At the time of writing, the three of us have reviewed James Blake more than any other artist. We’ve struck a certain routine with these: I like it, Andrew loves it, and Fred strikes comparisons to beached whales. All of us welcomed the songwriting development on 2019’s Assume Form, a record that has grown on me even more since its release, and possibly stands as my favourite in Blake’s discography.
Friends That Break Your Heart is unfortunately my least favourite. I don’t know whether I’ve just grown tired of a formula that has now continuted for ten years, or if Blake is running ideas into the ground. It’s probably a bit of both. All I know is, I’m mostly bored when listening to his latest album.
Smooth and soulful vocals glide over pretty synths, whilst the sub-bass continues to sit snugly alongside faint percussion. The feature spots from JID and SwaVay on “Frozen” are incredibly welcome, as they break up the melancholic blueprint. The cinematic strings at the end of “I’m So Blessed You’re Mine” are a particular delight, reminding me a little of A Moon Shaped Pool. Too bad that only lasts for ten seconds. Back to the pensive falsetto’s we go.
Friends That Break Your Heart is fine, but after the evolution of Assume Form, I was hoping to see Blake venture futher into unfamiliar ground. Instead it’s highly predictable - a disappointingly safe move that doesn’t fill me with much hope for future works. I find it quite sad, actually, because James Blake was one of my favourite artists of the 2010s, and those records represent a notable point in my life. Maybe, just maybe, it’s time for me to move on.
6 out of 10
I have made peace with the likelihood that James Blake albums will always be variations of the same thing. True to form, Friends That Break Your Heart is elegant, gentle, polished, and aimless ambient fare with sprinklings of pop. It is all these things over the course of 44 minutes rather than 144 minutes, so listens are pleasant rather than drawn out.
Highlights? There are a couple of solid Blake efforts to fight his way out of his paper bag. The vocals on “Coming Back” are sumptuous even by his very lovely standards, while “If I’m Insecure” is as close to an anthem as I’ve heard from him - with synths aplenty, of course. Otherwise I struggle to hold onto much. Those who like Blake’s sound will find plenty to like here. Those looking for him to build on the signs of change in Assume Form will find little. The only wildcards are the features, and I’m not sure they land.
At this point reviewing James Blake albums feels like my own personal version of Groundhog Day, except I don’t grow as a human being or shack up with a MacDowell at the end. There are only sombre sound bites, forever. No doubt we can all look forward to the next round in a year or two.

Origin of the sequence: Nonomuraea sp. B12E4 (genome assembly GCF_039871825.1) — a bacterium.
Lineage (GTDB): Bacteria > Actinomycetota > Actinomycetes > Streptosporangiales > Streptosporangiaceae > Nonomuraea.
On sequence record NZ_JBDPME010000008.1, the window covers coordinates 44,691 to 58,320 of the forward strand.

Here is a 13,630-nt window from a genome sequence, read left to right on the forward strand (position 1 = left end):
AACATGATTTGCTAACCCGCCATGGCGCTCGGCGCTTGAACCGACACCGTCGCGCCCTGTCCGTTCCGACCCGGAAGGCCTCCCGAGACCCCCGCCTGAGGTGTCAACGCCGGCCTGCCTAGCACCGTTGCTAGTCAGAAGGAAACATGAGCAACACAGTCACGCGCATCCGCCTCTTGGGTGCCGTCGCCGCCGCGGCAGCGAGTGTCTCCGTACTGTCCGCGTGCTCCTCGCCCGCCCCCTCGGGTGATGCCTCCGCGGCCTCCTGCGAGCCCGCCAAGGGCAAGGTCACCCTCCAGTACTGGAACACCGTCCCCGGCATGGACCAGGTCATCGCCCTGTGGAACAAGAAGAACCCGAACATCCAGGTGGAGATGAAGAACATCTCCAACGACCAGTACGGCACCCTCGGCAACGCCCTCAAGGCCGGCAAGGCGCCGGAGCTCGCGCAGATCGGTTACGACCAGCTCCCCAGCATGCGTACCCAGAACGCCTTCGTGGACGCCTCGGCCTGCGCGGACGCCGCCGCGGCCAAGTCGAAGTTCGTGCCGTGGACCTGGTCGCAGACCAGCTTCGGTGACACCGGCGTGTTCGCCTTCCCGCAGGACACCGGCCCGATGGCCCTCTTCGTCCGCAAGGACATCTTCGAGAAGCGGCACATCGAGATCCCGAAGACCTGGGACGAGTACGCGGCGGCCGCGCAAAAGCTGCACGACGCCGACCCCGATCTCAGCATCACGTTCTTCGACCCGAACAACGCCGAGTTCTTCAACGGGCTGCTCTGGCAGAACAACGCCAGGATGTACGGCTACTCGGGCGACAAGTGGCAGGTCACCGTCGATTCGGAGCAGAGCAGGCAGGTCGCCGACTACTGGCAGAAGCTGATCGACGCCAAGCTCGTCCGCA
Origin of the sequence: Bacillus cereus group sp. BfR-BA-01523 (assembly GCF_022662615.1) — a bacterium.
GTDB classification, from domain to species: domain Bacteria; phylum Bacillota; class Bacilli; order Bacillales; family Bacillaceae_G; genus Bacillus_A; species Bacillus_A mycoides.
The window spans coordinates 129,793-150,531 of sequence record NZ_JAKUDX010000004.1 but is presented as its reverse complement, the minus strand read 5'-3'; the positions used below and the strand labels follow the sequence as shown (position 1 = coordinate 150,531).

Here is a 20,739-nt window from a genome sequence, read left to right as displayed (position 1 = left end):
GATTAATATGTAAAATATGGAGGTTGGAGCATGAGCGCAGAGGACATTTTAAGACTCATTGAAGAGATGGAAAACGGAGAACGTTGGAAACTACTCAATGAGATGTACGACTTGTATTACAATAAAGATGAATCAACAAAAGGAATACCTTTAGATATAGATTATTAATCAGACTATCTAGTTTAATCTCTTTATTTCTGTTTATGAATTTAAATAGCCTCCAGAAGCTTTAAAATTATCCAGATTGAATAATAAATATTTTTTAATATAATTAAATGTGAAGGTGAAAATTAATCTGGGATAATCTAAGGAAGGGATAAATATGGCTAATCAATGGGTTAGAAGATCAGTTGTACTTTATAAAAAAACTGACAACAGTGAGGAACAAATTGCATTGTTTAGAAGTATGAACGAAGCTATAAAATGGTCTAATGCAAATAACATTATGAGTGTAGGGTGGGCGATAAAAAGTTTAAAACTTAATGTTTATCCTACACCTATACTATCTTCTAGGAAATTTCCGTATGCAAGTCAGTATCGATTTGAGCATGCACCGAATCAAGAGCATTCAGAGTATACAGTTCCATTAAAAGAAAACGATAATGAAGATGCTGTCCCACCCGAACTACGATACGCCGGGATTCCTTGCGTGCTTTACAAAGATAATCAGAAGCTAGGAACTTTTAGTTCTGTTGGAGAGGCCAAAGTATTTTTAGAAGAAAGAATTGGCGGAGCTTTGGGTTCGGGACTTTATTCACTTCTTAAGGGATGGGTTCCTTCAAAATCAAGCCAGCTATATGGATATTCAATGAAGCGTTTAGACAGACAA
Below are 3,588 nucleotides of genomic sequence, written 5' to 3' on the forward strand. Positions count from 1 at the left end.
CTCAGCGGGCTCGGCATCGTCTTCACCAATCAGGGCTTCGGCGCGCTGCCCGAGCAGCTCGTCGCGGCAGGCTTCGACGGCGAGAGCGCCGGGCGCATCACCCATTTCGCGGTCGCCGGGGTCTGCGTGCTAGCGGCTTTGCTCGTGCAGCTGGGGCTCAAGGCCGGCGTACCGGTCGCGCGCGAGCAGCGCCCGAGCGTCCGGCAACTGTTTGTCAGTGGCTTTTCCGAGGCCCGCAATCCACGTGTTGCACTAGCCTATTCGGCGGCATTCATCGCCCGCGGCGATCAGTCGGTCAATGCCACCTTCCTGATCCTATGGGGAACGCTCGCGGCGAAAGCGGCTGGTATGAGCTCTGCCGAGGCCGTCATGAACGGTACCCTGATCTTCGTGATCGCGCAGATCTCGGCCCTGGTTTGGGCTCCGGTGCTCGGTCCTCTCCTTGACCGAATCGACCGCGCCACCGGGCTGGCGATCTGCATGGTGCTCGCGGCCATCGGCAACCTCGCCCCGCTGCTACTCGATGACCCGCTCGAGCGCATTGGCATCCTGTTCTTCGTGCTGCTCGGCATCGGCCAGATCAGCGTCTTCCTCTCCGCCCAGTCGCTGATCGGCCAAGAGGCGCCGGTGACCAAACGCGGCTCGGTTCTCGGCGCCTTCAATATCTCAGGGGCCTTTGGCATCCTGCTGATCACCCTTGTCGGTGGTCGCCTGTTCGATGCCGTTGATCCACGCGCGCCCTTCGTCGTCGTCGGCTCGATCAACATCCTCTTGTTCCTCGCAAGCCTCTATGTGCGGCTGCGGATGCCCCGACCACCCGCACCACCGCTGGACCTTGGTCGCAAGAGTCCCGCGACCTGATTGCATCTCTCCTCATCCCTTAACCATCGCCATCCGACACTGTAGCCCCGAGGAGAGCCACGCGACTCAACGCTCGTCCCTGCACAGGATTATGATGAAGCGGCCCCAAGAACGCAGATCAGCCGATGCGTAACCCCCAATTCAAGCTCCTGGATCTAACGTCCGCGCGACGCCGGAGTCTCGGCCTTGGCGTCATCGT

6 out of 10
It’s safe to say I’m easily pleased by any output from James Blake. With the release of his fourth studio album, I’ve had little else in my Spotify history other than Friends That Break Your Heart.
Taking a leaf out of Assume Form’s book, there’s a joyous, soulful jubilance in many of the cuts in this tracklist. “Coming Back” and “Foot Forward” both use catchy, looped piano lines at the centre of their instrumentals, with the former featuring a flowing, poppy vocal from SZA, while Metro Boomin’ gets a production credit for the latter. At the centre of the tracklist, “I’m So Blessed You’re Mine” is a standout favourite, flavoured with tinges of Blake’s early EPs and albums, it chops and changes between moody, atmospheric electronic patters and timid, feather light moments, all the while building to a string-lined cinematic finale. Many of the less ostentatious tracks are nevertheless delicately soulful, with harmonies that hit sweet spots every time they appear.
Blake’s vocals are, predictably, beautiful; Blake’s production is, predictably, meticulous (including that digital artefact at 3:50 on “If I’m Insecure”, which Blake confirms is intentional); and I, predictably, have lapped it up and listened in back-to-back listens. But where Assume Form felt like progress following the fairly baggy pick-n-mix album that came before it, Friends That Break Your Heart feels a little too familiar. Each track goes toe-to-toe with the rest of Blake’s material admirably, but they sit in the middle of the pack and break very little new ground.
In a live stream prior to the album’s release, Blake was asked if he’d consider releasing a hip-hop or acoustic album and his response that he may do as he was ‘running out of ideas’ may’ve been less of a modest throwaway comment than he let on. In Friends That Break Your Heart, James Blake has delivered a strong entrant into his discography that I’ve thoroughly enjoyed, but the familiarity next to the rest of his work mars the release with the question, ‘Where does James Blake go next?’
7 out of 10